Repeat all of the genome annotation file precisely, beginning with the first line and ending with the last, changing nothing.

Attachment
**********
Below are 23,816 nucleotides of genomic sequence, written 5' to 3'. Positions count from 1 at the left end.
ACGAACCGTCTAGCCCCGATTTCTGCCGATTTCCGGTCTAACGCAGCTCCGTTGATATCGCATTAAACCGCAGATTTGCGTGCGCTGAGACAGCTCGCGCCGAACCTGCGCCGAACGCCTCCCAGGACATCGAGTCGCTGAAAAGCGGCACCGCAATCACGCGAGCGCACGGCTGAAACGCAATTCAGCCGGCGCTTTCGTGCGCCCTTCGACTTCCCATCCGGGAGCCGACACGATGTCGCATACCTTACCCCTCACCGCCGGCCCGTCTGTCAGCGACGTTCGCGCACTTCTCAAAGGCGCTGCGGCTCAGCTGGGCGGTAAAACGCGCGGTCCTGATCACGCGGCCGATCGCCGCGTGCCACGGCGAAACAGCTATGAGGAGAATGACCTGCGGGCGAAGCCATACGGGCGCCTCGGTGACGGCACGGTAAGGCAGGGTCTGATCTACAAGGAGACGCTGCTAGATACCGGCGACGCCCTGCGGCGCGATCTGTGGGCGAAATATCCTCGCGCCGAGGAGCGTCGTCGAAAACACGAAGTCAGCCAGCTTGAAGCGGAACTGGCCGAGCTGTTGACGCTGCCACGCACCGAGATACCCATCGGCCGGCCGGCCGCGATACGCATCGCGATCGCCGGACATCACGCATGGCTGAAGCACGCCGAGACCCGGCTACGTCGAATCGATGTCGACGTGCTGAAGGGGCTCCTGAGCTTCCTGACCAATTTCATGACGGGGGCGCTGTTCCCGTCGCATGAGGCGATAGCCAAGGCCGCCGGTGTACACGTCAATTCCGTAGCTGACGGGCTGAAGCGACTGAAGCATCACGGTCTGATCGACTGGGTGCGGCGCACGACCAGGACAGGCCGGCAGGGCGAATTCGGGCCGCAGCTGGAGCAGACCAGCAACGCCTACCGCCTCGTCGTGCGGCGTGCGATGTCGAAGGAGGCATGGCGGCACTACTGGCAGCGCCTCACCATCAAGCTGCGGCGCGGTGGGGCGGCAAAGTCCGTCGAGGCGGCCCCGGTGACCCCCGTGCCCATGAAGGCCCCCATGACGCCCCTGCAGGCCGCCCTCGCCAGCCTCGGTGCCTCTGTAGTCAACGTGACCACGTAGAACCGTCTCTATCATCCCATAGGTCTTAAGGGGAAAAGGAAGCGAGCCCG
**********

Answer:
Below are 23,816 nucleotides of genomic sequence, written 5' to 3'. Positions count from 1 at the left end.
ACGAACCGTCTAGCCCCGATTTCTGCCGATTTCCGGTCTAACGCAGCTCCGTTGATATCGCATTAAACCGCAGATTTGCGTGCGCTGAGACAGCTCGCGCCGAACCTGCGCCGAACGCCTCCCAGGACATCGAGTCGCTGAAAAGCGGCACCGCAATCACGCGAGCGCACGGCTGAAACGCAATTCAGCCGGCGCTTTCGTGCGCCCTTCGACTTCCCATCCGGGAGCCGACACGATGTCGCATACCTTACCCCTCACCGCCGGCCCGTCTGTCAGCGACGTTCGCGCACTTCTCAAAGGCGCTGCGGCTCAGCTGGGCGGTAAAACGCGCGGTCCTGATCACGCGGCCGATCGCCGCGTGCCACGGCGAAACAGCTATGAGGAGAATGACCTGCGGGCGAAGCCATACGGGCGCCTCGGTGACGGCACGGTAAGGCAGGGTCTGATCTACAAGGAGACGCTGCTAGATACCGGCGACGCCCTGCGGCGCGATCTGTGGGCGAAATATCCTCGCGCCGAGGAGCGTCGTCGAAAACACGAAGTCAGCCAGCTTGAAGCGGAACTGGCCGAGCTGTTGACGCTGCCACGCACCGAGATACCCATCGGCCGGCCGGCCGCGATACGCATCGCGATCGCCGGACATCACGCATGGCTGAAGCACGCCGAGACCCGGCTACGTCGAATCGATGTCGACGTGCTGAAGGGGCTCCTGAGCTTCCTGACCAATTTCATGACGGGGGCGCTGTTCCCGTCGCATGAGGCGATAGCCAAGGCCGCCGGTGTACACGTCAATTCCGTAGCTGACGGGCTGAAGCGACTGAAGCATCACGGTCTGATCGACTGGGTGCGGCGCACGACCAGGACAGGCCGGCAGGGCGAATTCGGGCCGCAGCTGGAGCAGACCAGCAACGCCTACCGCCTCGTCGTGCGGCGTGCGATGTCGAAGGAGGCATGGCGGCACTACTGGCAGCGCCTCACCATCAAGCTGCGGCGCGGTGGGGCGGCAAAGTCCGTCGAGGCGGCCCCGGTGACCCCCGTGCCCATGAAGGCCCCCATGACGCCCCTGCAGGCCGCCCTCGCCAGCCTCGGTGCCTCTGTAGTCAACGTGACCACGTAGAACCGTCTCTATCATCCCATAGGTCTTAAGGGGAAAAGGAAGCGAGCCCG